I'd go so far as to say that crowdsourcing can be detrimental to the design industry as a whole, I recommend that you only consider this direction 'at your own risk' and fully prepared to work very hard for very little reward.

If you must go down this route then the two best places to go are 99designs and DesignCrowd.


99designs is probably the most well-known Crowdsourcing site with easily the most contests being held on a daily basis, so you can participate in projects to your heart's content until yours in chosen.


DesignCrowd do offer a money back guarantee which means that even if you are picked as the winner, you can still lose. However unlike 99designs, every competitor gets some type of compensation whether they win or not.

Remember crowdsourcing isn't set up to benefit you, it's set up to benefit the 'client', a person whose primary goal is to get something as cheaply as possible, is that really the kind of work you want to be doing?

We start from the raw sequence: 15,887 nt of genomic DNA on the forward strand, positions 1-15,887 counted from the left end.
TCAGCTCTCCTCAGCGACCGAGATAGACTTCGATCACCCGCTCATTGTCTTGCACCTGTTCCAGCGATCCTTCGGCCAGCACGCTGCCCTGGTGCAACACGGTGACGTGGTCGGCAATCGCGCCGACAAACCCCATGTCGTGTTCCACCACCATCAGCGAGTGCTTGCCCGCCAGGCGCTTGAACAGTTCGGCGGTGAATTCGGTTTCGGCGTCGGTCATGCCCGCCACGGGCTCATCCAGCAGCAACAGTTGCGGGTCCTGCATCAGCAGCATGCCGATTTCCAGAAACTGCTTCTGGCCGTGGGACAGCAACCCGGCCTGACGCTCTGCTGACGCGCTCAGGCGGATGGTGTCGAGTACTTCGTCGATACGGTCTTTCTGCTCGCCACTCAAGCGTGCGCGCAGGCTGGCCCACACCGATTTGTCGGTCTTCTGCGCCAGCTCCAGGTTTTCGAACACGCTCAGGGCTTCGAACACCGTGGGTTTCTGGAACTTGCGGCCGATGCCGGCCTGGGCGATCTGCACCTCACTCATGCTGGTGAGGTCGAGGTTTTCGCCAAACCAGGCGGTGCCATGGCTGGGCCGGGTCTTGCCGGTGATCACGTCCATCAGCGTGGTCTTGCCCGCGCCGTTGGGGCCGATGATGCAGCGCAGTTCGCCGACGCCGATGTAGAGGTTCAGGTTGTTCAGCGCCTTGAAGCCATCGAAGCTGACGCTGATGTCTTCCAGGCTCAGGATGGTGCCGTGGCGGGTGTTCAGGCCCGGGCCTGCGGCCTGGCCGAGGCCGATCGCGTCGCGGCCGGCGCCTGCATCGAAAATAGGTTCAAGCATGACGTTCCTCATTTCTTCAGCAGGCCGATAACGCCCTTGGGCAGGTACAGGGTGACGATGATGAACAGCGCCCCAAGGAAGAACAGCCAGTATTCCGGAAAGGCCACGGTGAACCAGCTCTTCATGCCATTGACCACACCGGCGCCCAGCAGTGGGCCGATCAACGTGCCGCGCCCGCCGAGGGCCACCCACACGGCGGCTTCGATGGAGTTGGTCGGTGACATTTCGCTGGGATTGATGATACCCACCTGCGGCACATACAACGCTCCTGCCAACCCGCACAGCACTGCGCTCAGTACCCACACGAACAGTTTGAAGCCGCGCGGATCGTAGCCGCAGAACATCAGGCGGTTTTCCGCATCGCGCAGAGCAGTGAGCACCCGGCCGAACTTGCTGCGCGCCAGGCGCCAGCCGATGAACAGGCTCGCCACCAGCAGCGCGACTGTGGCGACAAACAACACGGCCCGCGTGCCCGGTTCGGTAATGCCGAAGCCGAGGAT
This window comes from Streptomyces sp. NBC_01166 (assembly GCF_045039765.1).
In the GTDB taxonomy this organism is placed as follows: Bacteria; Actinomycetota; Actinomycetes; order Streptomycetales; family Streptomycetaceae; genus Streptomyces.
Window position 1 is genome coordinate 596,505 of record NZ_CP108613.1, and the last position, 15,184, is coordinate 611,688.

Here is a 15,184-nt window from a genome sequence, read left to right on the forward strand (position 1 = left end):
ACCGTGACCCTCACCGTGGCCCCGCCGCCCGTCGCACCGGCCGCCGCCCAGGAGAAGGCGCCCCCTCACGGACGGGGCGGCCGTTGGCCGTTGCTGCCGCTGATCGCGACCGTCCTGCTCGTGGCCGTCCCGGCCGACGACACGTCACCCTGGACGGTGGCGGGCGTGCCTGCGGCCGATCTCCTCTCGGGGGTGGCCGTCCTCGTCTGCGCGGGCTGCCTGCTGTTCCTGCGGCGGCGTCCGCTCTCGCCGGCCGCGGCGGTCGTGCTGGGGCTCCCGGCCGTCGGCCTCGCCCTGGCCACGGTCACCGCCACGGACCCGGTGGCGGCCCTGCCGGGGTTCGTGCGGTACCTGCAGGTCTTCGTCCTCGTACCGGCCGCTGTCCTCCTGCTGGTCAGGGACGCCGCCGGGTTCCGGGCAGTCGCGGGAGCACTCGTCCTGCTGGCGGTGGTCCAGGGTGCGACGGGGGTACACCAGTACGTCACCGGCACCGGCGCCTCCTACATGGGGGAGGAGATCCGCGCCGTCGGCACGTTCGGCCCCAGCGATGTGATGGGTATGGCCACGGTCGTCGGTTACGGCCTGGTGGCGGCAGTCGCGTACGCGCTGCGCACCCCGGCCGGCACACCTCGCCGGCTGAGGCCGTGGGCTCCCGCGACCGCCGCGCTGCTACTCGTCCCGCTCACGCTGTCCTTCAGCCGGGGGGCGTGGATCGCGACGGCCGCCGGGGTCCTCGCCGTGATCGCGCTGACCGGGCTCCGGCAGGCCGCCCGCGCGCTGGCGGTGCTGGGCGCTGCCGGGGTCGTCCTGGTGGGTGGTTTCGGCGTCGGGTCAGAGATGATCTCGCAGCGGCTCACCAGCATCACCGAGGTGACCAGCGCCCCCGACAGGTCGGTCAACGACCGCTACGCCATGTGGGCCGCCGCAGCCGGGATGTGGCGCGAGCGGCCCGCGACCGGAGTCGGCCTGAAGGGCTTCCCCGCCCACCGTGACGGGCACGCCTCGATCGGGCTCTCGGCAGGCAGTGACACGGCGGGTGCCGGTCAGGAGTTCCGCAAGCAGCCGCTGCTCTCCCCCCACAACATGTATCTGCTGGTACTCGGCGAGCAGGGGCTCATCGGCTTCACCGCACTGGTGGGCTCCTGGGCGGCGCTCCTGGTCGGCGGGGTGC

The best way to make money is by building professional relationships with good clients. Do your job well and they will come back for more, they might even bring their friends.

If you have to augment your income then there are some smart ways, and some not-so-smart ways to go about it. We all have bills to pay, and sometimes our choices are limited; but they're never so limited that we have to allow ourselves to be cheated.

If work is thin on the ground, the best long term solution may well be to start reaching out to prospective clients. Maybe it's even time for that portfolio redesign you've been promising yourself.

How do you find extra work as a web professional? Any pitfalls that you'd like to share? Let us know in the comments.

Featured image/thumbnail, making money image via Shutterstock

Justin Hubbard

Justin Hubbard has been helping businesses since 2007 by creating timeless, memorable logos as part of a branding package and modern, user-friendly websites.